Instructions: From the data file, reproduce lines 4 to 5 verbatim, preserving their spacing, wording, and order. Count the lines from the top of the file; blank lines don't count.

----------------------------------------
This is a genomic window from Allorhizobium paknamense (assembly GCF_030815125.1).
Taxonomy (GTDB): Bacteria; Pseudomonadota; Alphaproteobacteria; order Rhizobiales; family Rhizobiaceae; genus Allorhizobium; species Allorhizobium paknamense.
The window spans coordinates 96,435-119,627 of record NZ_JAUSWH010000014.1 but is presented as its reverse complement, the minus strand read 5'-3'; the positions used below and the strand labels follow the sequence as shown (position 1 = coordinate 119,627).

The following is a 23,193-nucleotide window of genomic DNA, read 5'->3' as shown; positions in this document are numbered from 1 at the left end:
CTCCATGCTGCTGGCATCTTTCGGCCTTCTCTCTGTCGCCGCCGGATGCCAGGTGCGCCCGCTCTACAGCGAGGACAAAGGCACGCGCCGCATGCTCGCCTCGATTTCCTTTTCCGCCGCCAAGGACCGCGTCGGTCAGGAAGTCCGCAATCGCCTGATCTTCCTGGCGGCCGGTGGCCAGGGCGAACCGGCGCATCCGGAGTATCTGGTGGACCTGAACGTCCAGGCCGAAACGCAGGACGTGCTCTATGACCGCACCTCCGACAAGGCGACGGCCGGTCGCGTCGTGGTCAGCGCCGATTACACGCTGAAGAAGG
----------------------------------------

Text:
The following is a 23,193-nucleotide window of genomic DNA, read 5'->3' as shown; positions in this document are numbered from 1 at the left end:
CTCCATGCTGCTGGCATCTTTCGGCCTTCTCTCTGTCGCCGCCGGATGCCAGGTGCGCCCGCTCTACAGCGAGGACAAAGGCACGCGCCGCATGCTCGCCTCGATTTCCTTTTCCGCCGCCAAGGACCGCGTCGGTCAGGAAGTCCGCAATCGCCTGATCTTCCTGGCGGCCGGTGGCCAGGGCGAACCGGCGCATCCGGAGTATCTGGTGGACCTGAACGTCCAGGCCGAAACGCAGGACGTGCTCTATGACCGCACCTCCGACAAGGCGACGGCCGGTCGCGTCGTGGTCAGCGCCGATTACACGCTGAAGAAGG